Moving to a Digital Future
According to Tech Pro Research, 70% of companies either have a digital transformation strategy in place or are working on one. A conscious effort is being made by organisations to transform their markets before they get disrupted by competitors further along the digital journey. They are preempting future changes with new business models and digitally enabled products and services, and whilst aspirations are there, experience shows that, in practice, the level of digital maturity is variable across sectors and businesses.
For many businesses the move to a digital future comes in two phases. Firstly gaining experience through digital business improvement: automating and transforming existing business processes by the use of digital technologies. Then building business intelligence systems: making use of real-time data to bring about business innovation, creating new digitally enabled products, services and platforms to drive revenue and open new markets.
In many of our customer engagements, the first challenge we have seen is for business leaders is to understand the “art of the possible” to separate the hype from the “achievable now” where short-term payback can be delivered to build digital confidence for future online product offerings.
Business improvement through digital optimisation
To take these first successful steps, it’s necessary to build the digital dream team, bringing together digital leaders with business, technology and data expertise and align to deliver expected business outcomes. In many cases this means working with external digital transformation experts whose practical experience with the cloud, mobile, data and integration technologies is needed to deliver.
We have seen many successful established businesses, especially those with remote workforces handling their primary customer interactions, still burdened by manual processes and poor access to data in the field. Historically job management and data recording has either been paper-based or handled through first generation of hand-held data collection devices. Unfortunately these tend to result in the need for a substantial, expensive and inefficient back-office admin function to consolidate and transform data from site or customer visits and results in poor employee and customer experience.
The approach we are seeing being successful is to focus on data flows and to deploy the latest cloud and mobile technologies to develop smart, Android applications with real-time access via web-services and APIs to centrally held secure cloud data integrated tightly to existing legacy on-premise systems.
Digital business optimisation optimises the field worker experience often allowing more visits per day; provides real-time data from customer to field worker to head office improving business agility, better customer advocacy and higher net promoter scores and also eliminates back office manual processes improving data accuracy and delivering a short term payback purely on headcount savings.
Digital business innovation through data
Providing real-time access to data from customer to field to head office then allows the next phases of digital business innovation to be undertaken; the launch of new digital services or repositioning of the company as a digital service provider.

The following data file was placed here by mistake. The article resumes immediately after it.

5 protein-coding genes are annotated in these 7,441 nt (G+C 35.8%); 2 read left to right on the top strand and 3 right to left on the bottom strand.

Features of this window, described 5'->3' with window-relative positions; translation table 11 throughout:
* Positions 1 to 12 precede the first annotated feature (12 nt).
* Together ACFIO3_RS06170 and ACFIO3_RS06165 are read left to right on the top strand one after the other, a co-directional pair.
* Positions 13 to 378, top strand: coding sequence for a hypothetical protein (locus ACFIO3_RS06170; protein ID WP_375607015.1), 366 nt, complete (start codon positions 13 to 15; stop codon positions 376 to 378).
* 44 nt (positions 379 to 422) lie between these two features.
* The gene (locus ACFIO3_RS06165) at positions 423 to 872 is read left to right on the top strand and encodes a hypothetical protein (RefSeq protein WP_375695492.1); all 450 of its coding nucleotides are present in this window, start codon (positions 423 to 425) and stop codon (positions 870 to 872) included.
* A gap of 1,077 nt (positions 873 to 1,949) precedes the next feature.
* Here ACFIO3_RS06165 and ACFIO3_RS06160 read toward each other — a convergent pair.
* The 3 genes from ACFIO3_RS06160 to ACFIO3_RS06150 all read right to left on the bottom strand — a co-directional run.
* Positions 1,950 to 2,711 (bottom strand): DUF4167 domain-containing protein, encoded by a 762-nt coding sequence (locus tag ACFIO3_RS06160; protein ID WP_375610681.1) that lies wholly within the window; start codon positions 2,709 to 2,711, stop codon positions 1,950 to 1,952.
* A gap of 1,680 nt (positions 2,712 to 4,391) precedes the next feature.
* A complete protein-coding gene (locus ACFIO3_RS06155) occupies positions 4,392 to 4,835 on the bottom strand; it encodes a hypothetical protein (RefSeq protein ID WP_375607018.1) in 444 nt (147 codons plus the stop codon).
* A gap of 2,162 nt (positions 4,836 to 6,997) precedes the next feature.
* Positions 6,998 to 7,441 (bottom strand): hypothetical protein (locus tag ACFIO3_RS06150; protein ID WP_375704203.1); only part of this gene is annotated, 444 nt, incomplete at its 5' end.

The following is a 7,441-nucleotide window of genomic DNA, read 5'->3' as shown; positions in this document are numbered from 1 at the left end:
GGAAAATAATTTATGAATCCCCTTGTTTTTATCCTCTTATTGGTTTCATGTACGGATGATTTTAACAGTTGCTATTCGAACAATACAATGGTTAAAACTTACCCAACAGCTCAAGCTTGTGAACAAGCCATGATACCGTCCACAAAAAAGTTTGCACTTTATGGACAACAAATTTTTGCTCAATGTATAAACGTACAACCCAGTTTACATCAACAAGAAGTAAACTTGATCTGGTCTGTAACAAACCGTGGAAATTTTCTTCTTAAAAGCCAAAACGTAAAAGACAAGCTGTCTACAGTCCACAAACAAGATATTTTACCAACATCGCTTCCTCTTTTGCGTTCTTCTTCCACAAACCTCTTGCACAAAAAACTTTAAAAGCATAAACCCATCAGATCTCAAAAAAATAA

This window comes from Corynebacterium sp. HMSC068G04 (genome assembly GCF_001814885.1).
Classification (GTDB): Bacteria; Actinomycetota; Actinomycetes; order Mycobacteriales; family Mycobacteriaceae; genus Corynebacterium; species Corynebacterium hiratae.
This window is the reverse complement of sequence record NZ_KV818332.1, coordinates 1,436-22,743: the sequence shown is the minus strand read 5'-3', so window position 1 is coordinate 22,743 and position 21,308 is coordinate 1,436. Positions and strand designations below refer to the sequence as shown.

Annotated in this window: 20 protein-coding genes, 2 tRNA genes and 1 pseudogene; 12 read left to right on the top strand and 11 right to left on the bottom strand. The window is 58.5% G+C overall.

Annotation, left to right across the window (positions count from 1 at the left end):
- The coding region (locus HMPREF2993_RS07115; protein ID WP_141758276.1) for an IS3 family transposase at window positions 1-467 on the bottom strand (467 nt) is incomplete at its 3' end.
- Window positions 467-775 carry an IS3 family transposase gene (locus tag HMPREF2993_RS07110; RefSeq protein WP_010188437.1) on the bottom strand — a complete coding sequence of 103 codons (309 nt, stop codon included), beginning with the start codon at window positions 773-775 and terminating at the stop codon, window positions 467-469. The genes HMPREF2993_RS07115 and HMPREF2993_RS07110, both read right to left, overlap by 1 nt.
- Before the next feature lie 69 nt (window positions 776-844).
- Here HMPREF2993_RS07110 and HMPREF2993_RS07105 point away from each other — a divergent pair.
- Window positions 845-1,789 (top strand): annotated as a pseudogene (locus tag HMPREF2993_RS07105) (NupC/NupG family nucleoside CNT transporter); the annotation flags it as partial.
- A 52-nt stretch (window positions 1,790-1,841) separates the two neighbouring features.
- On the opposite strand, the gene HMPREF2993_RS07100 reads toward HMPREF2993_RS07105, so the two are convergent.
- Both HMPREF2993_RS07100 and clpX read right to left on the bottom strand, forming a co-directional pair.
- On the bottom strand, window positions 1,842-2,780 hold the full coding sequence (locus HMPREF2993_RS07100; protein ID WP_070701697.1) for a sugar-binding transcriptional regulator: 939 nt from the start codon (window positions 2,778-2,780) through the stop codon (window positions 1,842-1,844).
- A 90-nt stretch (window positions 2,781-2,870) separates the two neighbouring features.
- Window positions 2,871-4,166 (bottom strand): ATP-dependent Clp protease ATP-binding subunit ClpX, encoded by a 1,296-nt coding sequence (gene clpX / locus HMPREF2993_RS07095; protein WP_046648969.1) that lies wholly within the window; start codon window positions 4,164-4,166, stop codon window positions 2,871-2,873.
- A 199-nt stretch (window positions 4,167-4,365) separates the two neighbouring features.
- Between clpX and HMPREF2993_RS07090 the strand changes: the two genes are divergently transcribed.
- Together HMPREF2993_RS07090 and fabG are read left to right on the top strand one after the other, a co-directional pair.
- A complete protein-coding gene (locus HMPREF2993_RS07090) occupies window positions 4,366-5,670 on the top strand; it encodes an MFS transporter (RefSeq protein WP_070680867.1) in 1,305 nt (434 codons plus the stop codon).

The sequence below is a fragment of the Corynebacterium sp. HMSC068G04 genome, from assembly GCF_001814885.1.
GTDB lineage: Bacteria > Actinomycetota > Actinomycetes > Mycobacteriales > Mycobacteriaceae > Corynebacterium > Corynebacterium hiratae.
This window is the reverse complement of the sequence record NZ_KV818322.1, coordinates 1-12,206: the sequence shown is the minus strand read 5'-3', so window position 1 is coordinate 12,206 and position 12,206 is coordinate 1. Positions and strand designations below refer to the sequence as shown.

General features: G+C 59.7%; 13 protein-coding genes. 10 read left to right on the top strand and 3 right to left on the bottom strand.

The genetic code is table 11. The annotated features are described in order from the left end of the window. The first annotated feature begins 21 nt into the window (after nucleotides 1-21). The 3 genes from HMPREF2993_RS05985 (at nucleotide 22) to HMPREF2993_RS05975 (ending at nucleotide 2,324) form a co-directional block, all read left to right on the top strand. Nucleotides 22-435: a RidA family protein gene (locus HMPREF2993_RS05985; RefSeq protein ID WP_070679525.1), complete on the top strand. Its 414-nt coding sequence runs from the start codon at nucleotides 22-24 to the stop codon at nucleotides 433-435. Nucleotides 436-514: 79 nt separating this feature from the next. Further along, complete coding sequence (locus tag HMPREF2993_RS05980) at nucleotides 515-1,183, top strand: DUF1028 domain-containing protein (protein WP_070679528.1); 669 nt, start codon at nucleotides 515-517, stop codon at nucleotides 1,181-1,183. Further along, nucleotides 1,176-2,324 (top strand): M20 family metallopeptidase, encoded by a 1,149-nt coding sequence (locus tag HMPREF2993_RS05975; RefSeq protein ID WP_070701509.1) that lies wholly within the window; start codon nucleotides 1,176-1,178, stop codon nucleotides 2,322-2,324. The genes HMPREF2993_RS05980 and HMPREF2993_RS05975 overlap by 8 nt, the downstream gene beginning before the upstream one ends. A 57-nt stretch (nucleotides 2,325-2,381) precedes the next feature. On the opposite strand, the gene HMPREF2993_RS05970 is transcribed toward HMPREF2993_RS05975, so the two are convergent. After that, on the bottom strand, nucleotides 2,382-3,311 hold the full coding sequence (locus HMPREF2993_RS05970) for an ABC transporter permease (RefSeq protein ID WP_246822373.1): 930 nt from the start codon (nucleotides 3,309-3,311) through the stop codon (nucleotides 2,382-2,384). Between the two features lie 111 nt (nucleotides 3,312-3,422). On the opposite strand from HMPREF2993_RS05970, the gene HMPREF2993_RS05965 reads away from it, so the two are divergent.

Managing data in modern cloud platforms makes it possible to gather data at scale with very low cost compared with traditional data warehousing platforms; have better control on security and access and free it from legacy silos. Organisations can then analyse and use this business intelligence to make faster and more accurate decisions, or offer more comprehensive data, results or insights for customers. As clients become more digitally mature we are seeing them launch new premium digital service offerings complementing their now more efficient operations with the provision of advanced data reporting services for their own customers.
The future – advanced analytics and machine learning
Where do we go from here? Businesses are currently using less than 50% of the structured data they hold, and only 1% of unstructured data. It is apparent right now that businesses are searching for ways to best leverage their data, but don’t have the tools required to achieve that. There is a huge amount of hype around Artificial Intelligence but we are already seeing practical innovations using Machine Learning (a much better descriptor in our opinion). Machine Learning can empower data analysts, the primary data warehouse users, to build and run models using existing business intelligence tools and spreadsheets. This enables business decision making through predictive analytics across the organisation.
Machine learning applications are already becoming common in areas such as online retailing with product suggestion engines building on structured data. We are also seeing innovations in unstructured data such as video and image analysis. We have recently undertaken a successful proof of concept for automatic pest recognition through image analysis in a machine learning model and for another client looking to help them monetise existing image and video catalogues though automated tagging of meta-data with machine learning tools.
Developing consolidated data platforms through digital business optimisation and the launch of new digital services coupled with the ability to leverage machine learning in the future will help businesses rethink their practices and produce actionable insights. It won’t be a surprise to see digitally transformed organisations generating more than 35% of their revenues in the near future from new business models that are ‘digital’ and have data at their core.